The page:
A little knowledge can be a precious thing, especially when it comes to health care management. According to researcher Judith Hibbard, it’s an essential component of what she calls “patient activation”: having the knowledge, skills and confidence to manage your own health and health care. Hibbard has led the field in developing ways to measure just how activated patients are, and to use that information to more effectively tailor interventions .
Hibbard and her colleagues developed a 13-item Patient Activation measure (PAM), a questionnaire clinicians can use to assess a patient’s activation level. It categorizes people into one of four levels, with those at Level One being the least activated, and those at Level Four having the confidence and skills to face whatever comes their way.
Hibbard explains that the PAM is being used to “help clinicians better meet patients where they are. People who don’t have a lot of confidence, or who have failed in managing their health or health care, can feel pretty discouraged and overwhelmed by the whole business of taking care of their health.” The process, she says, helps patients “understand what they’re brining to the interaction. And clinicians can develop care plans that are much more appropriate, helping the person or family to take small steps that are achievable.”
Health coaches have found the PAM, or a similar tool, the Patient Activation Assessment, to be very useful in their work. According to Risa Hayes, a coach and program manager in Colorado, her group uses the tool in two ways, measuring not only where patients are at the start of an illness, but where they are after participating in coaching. Her colleague Hilarea Amthauer says that coaches use the PAM to “talk to patients about their goals once they leave the hospital. It might be working in your garden, going to your grandson’s basketball game, or just not going back to the hospital.” With those goals in mind, clinicians can begin to understand just where a patient is—and where she’d like to be.
Hayes said it could be that a patient “does not have a lot of positive emotion, and is not ready to start setting a lot of goals. Standard operating procedure is to give everyone sheets of paper, lots of instructions, and phone numbers. It’s just useless for someone whose PAM is a Level One.”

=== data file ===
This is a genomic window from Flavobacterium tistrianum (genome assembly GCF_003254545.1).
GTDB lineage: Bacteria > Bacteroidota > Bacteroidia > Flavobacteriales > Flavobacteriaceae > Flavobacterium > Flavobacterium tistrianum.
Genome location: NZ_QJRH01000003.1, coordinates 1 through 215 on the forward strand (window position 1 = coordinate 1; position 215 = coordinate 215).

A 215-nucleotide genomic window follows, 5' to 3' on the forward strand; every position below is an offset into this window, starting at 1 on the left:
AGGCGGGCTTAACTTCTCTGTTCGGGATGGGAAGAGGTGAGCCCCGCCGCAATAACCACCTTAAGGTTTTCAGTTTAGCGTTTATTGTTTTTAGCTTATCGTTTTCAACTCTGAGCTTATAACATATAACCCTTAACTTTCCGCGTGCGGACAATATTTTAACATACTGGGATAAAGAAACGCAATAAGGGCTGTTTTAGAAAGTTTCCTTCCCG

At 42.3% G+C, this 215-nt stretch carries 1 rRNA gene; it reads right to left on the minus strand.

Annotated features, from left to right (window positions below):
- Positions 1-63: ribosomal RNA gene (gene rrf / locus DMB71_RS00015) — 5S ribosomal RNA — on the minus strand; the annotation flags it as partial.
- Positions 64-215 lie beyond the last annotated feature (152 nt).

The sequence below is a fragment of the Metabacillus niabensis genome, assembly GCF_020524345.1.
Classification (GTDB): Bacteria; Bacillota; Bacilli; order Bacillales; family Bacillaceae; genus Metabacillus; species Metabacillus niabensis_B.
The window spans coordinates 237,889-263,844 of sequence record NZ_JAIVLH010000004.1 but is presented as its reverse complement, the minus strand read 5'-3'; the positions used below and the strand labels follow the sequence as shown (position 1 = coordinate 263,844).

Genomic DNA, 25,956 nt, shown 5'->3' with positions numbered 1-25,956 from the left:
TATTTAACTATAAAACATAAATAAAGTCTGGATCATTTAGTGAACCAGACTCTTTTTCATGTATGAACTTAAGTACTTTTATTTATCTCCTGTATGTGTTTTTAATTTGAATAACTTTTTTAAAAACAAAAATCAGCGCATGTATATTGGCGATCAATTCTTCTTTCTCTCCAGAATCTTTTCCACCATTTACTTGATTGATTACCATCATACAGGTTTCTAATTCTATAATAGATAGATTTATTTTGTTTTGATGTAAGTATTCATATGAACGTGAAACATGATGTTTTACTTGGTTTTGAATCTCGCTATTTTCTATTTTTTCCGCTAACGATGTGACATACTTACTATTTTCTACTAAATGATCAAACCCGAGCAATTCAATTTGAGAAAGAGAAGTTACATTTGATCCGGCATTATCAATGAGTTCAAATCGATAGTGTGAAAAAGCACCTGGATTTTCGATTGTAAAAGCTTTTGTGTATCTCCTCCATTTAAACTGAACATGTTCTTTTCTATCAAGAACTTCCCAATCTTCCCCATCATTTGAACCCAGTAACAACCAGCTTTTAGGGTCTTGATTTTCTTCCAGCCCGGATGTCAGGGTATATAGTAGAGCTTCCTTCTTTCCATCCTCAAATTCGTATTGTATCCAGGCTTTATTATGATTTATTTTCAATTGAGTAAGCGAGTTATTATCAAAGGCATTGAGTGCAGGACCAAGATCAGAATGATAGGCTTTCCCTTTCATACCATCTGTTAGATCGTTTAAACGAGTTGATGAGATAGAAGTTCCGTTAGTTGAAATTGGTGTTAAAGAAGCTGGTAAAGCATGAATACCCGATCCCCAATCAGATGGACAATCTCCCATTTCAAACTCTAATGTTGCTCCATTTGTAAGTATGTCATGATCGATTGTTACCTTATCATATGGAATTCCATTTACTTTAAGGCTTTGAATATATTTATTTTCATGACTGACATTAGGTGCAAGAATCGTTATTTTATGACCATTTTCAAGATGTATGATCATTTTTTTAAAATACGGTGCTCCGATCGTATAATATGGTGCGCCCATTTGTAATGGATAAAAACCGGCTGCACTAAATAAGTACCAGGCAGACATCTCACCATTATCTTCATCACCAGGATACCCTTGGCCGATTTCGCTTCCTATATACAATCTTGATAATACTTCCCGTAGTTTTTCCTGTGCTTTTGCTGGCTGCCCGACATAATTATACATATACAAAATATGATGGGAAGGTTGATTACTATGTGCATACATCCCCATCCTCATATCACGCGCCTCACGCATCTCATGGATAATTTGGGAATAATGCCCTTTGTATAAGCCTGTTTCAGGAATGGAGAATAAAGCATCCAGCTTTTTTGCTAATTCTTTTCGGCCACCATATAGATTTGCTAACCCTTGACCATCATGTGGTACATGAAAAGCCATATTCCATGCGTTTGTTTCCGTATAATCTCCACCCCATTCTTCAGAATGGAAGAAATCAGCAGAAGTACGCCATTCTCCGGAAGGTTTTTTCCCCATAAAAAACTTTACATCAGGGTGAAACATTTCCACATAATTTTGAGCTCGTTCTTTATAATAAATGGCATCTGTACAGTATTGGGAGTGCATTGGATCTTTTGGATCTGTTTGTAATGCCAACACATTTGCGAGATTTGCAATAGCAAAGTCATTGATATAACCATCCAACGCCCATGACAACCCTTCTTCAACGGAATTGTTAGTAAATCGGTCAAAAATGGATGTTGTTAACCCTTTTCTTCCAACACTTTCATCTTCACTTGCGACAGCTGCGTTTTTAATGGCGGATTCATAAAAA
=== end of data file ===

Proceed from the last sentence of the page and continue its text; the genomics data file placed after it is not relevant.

Instead, patients and clinicians need to establish small goals that can be achieved, and that are meaningful in the patient’s life. From there, patients gain the confidence they need to achieve higher activation scores.
And that, Hibbard’s research shows, can lead to better health and health outcomes. She has found that people are more likely to get preventive care, screening, and immunizations; to eat a healthy diet; and to exercise regularly. Different indicators, such as body mass index and cholesterol levels, are more likely to be in the normal range.
Having increased knowledge and confidence is especially important for older patients who have multiple chronic conditions, those nurse Elaine Cannon calls “the sickest of the sick.” In her experience as a visiting nurse in Rochester, New York, Cannon says her role has changed. “As a nurse, it was always a “do-to” type position. In coaching, you lead the patient to take more ownership of the situation.”
Melissa Wendland, of the Finger Lakes Health Systems Agency in upstate New York, says that patient activation changes the health care dynamic. “Patients are being supported in their autonomy. They’re recognizing their competencies. It’s a very different approach for health care.”
Danny Sands, a physician who founded the Society for Participatory Medicine, concurs. “You have to be a participant in your own health care—it’s not a spectator sport. When patients are more engaged in their health, they follow the plan, they have better outcomes, and everyone is happier.” Hibbard suggests that those looking to be more engaged try a few simple things. “Break things down into smaller steps. Take a focus on one thing at a time, and don’t feel overwhelmed by all [clinicians] are asking you to do.”
Mary Minniti of the Institute for Patient- and Family-Centered Care suggests that any time you leave a doctor’s appointment, you should be able to answer three questions: “What’s the problem, medically? What can I do about it? And are there danger signs or things that mean I should get back in contact with you? If you can’t answer those three questions by the time you leave the office, you need to know it’s not a failure on your part, or the clinician’s part—it’s the system’s fault. It’s valid to say, ‘I’m not ready to leave yet. Who besides the doctor can help me to know what I need to know?’”
key words: patient activation measure, patient activation, care transitions, self-management